Practice your skills of measurement and estimation using this interactive measurement tool based around fascinating images from biology.

Analyse these beautiful biological images and attempt to rank them in size order.

Two trains set off at the same time from each end of a single straight railway line. A very fast bee starts off in front of the first train and flies continuously back and forth between the. . . .

In which Olympic event does a human travel fastest? Decide which events to include in your Alternative Record Book.

Use your skill and knowledge to place various scientific lengths in order of size. Can you judge the length of objects with sizes ranging from 1 Angstrom to 1 million km with no wrong attempts?

Examine these estimates. Do they sound about right?

Can you sketch graphs to show how the height of water changes in different containers as they are filled?

Various solids are lowered into a beaker of water. How does the water level rise in each case?

Can you draw the height-time chart as this complicated vessel fills with water?

To investigate the relationship between the distance the ruler drops and the time taken, we need to do some mathematical modelling...

Could nanotechnology be used to see if an artery is blocked? Or is this just science fiction?

Have you ever wondered what it would be like to race against Usain Bolt?

How would you go about estimating populations of dolphins?

If I don't have the size of cake tin specified in my recipe, will the size I do have be OK?

Work with numbers big and small to estimate and calulate various quantities in biological contexts.

When you change the units, do the numbers get bigger or smaller?

Andy wants to cycle from Land's End to John o'Groats. Will he be able to eat enough to keep him going?

This problem explores the biology behind Rudolph's glowing red nose.

Imagine different shaped vessels being filled. Can you work out what the graphs of the water level should look like?

Work with numbers big and small to estimate and calculate various quantities in biological contexts.

Which dilutions can you make using only 10ml pipettes?

Which units would you choose best to fit these situations?

Use the computer to model an epidemic. Try out public health policies to control the spread of the epidemic, to minimise the number of sick days and deaths.

How would you design the tiering of seats in a stadium so that all spectators have a good view?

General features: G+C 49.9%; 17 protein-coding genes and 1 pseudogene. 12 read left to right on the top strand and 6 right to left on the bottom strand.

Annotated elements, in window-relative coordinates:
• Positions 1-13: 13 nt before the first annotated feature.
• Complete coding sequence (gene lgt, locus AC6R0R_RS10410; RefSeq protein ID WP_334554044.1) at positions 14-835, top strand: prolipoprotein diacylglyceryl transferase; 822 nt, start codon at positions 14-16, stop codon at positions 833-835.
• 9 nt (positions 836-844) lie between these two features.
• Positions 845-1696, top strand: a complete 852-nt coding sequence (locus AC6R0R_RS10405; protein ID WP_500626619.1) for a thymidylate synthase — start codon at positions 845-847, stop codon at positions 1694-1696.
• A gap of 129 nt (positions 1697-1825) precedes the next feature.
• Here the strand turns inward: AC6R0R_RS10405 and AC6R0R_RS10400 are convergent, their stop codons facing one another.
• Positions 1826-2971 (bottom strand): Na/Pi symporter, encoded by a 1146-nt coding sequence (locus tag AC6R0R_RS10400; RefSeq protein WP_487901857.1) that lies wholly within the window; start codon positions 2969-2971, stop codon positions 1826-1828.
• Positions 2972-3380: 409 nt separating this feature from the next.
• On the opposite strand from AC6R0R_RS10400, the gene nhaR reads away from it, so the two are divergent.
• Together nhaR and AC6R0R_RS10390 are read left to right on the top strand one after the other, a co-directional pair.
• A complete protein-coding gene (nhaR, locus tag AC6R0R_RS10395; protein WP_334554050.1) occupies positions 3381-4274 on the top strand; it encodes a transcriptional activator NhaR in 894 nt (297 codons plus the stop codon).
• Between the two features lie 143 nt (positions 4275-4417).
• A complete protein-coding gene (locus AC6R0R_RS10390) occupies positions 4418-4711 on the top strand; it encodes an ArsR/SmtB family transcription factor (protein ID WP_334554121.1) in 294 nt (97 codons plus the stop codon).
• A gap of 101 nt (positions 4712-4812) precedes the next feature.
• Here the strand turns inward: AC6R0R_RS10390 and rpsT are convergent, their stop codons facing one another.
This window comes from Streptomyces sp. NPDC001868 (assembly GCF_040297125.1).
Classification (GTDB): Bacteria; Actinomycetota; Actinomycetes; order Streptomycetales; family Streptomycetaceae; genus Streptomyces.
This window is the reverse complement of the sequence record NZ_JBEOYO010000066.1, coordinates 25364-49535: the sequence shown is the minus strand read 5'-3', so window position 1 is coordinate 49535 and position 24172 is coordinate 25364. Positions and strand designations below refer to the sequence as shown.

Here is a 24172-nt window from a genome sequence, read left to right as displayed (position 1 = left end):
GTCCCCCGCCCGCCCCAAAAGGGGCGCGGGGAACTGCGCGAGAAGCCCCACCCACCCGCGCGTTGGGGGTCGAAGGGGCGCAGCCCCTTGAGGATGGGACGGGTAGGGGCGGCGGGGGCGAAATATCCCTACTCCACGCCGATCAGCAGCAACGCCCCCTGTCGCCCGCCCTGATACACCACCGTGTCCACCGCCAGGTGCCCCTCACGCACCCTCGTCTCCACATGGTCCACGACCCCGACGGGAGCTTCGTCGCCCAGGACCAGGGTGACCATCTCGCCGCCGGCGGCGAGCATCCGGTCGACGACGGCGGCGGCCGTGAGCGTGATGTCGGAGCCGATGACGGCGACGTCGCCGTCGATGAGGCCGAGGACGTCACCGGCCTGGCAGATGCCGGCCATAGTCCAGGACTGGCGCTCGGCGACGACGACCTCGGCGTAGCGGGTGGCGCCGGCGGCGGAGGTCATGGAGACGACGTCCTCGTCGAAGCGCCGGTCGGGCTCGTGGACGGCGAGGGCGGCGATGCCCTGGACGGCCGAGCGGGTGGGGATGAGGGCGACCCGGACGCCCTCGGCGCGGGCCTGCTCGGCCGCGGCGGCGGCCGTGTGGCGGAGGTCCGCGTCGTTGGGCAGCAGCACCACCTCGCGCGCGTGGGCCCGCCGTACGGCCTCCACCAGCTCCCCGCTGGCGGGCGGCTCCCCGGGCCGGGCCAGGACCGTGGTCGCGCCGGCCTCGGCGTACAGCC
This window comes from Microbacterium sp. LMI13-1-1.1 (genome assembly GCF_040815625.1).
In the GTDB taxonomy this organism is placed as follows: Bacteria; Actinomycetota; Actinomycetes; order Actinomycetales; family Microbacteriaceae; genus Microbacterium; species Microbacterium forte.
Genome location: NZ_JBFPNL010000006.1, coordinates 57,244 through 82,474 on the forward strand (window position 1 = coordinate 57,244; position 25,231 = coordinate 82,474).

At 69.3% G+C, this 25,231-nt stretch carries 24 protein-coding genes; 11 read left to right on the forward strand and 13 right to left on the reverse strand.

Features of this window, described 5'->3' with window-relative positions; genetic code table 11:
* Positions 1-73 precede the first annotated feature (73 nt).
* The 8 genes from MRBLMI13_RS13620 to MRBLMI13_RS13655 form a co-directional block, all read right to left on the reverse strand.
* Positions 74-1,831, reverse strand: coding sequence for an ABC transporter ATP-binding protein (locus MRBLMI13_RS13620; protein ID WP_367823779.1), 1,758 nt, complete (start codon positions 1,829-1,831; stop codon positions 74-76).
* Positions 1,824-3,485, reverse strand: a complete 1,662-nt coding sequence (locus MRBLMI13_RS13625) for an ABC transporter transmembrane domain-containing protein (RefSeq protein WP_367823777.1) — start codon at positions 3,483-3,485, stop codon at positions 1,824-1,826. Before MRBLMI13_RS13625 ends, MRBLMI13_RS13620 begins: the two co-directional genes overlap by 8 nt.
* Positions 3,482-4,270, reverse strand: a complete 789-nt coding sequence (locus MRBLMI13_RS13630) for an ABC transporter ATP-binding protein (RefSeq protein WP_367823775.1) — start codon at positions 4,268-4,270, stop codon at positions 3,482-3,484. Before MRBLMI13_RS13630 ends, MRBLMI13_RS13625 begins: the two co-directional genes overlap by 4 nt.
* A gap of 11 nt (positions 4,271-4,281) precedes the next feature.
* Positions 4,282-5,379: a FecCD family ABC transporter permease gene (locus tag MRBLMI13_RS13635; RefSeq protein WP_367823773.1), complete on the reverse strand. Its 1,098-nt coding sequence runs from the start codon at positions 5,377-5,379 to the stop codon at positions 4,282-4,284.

What shapes should Elly cut out to make a witch's hat? How can she make a taller hat?

Is it cheaper to cook a meal from scratch or to buy a ready meal? What difference does the number of people you're cooking for make?

Simple models which help us to investigate how epidemics grow and die out.

In Fill Me Up we invited you to sketch graphs as vessels are filled with water. Can you work out the equations of the graphs?

Formulate and investigate a simple mathematical model for the design of a table mat.

Can you work out which processes are represented by the graphs?

Get some practice using big and small numbers in chemistry.

Estimate these curious quantities sufficiently accurately that you can rank them in order of size

The triathlon is a physically gruelling challenge. Can you work out which athlete burnt the most calories?

Work with numbers big and small to estimate and calculate various quantities in physical contexts.

Can you deduce which Olympic athletics events are represented by the graphs?

Explore the relationship between resistance and temperature

These Olympic quantities have been jumbled up! Can you put them back together again?

Make your own pinhole camera for safe observation of the sun, and find out how it works.

Which countries have the most naturally athletic populations?

Can you rank these sets of quantities in order, from smallest to largest? Can you provide convincing evidence for your rankings?

Starting with two basic vector steps, which destinations can you reach on a vector walk?

Many physical constants are only known to a certain accuracy. Explore the numerical error bounds in the mass of water and its constituents.